All statistical tests were two-sided with significance level at 0.05. Forest plots were drawn for the relation between milk and all-cause mortality, coronary heart disease, and stroke.

Between-study heterogeneity across studies included in the random-effect meta-analysis was evaluated by I 2 , which represents the percentage of total variation across studies that is attributable to heterogeneity rather than to chance [24]. To investigate sources of heterogeneity, separate analyses were performed for studies adjusted for age, Body Mass Index (BMI), total energy intake and physical activity.

Statistically significant results are more likely to be easily and quickly published in international peer-reviewed journals. Null or non-significant results are harder to publish. This has to be taken into account in meta-analyses because this may introduce publication bias. Publication bias was assessed using the Macaskill test [25], the Egger test [26], the Begg test [27] and funnel plots for all-cause mortality, coronary heart disease and stroke. Sensitivity analyses were carried out to evaluate the influence of individual studies with major deviating results (i.e., Michaëlsson et al. [6] and Hu et al. [18]) and for studies with data extracted from figures (i.e., Abbott et al. [16]).

Results

We included 21 studies in our meta-analysis, involving 19 cohorts (Fig. 1 and Additional file 1: Table S1) [6, 9, 10, 1221, 2835]. We included one study published in 1984 [16] that was not included in the meta-analysis of Soedamah-Muthu et al. [5] We excluded five studies selected by Soedamah-Muthu et al. [5] because of absence of data specific to milk consumption [36, 37] or data were about dairy products and not about milk alone [11, 38, 39]. Engberink et al. [37], that was included in the meta-analysis of Soedamah-Muthu et al. [5], was a poster presentation on the Rotterdam Study that did not report risk estimates for milk consumption. Results of the Rotterdam study on milk consumption and stroke or coronary heart disease were published by Praagman et al. [33], which we included in this meta-analysis. We exluded Elwood et al. [40] for stroke and ischemic heart disease because it was a subsample of Elwood et al. [9]; Mann et al. [15] for coronary heart disease because it was a duplicate of Appleby et al. [19]; Whiteman et al. [41] for all-cause mortality and ischemic heart disease because no quantity of milk consumption was reported for these outcomes. We could not include Avalos et al. [42] and Snowdon et al. [43] in the meta-analysis because outcomes were reported in two categories, which precludes a dose-response analysis.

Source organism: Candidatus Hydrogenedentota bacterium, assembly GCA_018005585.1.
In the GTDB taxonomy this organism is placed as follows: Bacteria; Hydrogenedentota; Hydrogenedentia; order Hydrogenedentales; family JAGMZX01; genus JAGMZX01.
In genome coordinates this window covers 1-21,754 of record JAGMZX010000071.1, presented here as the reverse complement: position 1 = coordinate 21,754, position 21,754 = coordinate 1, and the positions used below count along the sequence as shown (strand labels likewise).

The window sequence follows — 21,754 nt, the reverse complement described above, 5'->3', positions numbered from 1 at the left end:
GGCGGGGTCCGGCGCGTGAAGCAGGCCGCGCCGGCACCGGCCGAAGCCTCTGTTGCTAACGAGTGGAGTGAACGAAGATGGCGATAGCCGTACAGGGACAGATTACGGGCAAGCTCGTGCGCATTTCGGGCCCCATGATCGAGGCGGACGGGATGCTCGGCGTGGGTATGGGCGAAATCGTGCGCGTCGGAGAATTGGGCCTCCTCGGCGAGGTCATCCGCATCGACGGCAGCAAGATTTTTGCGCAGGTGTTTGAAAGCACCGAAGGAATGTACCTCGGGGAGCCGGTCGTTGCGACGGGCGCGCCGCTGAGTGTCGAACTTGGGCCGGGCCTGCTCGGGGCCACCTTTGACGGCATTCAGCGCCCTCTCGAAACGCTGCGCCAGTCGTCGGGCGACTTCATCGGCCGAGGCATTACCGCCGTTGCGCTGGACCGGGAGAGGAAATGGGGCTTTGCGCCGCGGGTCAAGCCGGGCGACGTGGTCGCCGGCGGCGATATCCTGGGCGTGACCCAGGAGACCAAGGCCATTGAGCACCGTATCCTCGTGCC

Fig. 1

Prisma flow chart of selections of studies included in the meta-analyses relating daily milk consumption to all-cause mortality, coronary heart disease and stroke

Five cohorts were conducted in the United States, two in Asia, 11 in Europe, and one in Australia (Additional file 1: Table S1). The age range of study participants at cohort inception was 34 to 74 years. Mean (SD) cohort follow-up was 16 (5) years. We categorised the cohorts according to outcomes (Additional file 1: Table S1): 11 cohorts including 281,788 subjects reported on 63,545 all-cause deaths, nine cohorts including 403,776 sujects reported on 37,049 cases of fatal and non fatal coronary heart disease, and 10 cohorts including 564,717 subjects reported on 39,352 cases of fatal and non fatal cases of stroke. The median milk intake ranged from 0 to 850 mL/d. Adjustment for age, smoking, physical activity, total energy intake and BMI was done in nine studies [6, 1214, 17, 18, 21, 30, 35].

For all cause deaths, the risks reported by studies ranged from 0.90 (95% CI: 0.81–1.00) to 1.15 (95% CI: 1.13–1.17) (Fig. 2) [6, 15]. The SRR for all-cause deaths associated with the consumption of 200 mL/d of milk was of 1.01 (95% CI: 0.96–1.06). The heterogeneity of results across studies was considerable (I2 = 94%, p < 0.01). Excluding Michaëlsson et al. [6] from the analysis resulted in a SRR of 0.99 (95% CI: 0.95–1.03), with a somewhat reduced heterogeneity (I2 = 63%, p < 0.01) (Additional file 2: Table S2).
Fig. 2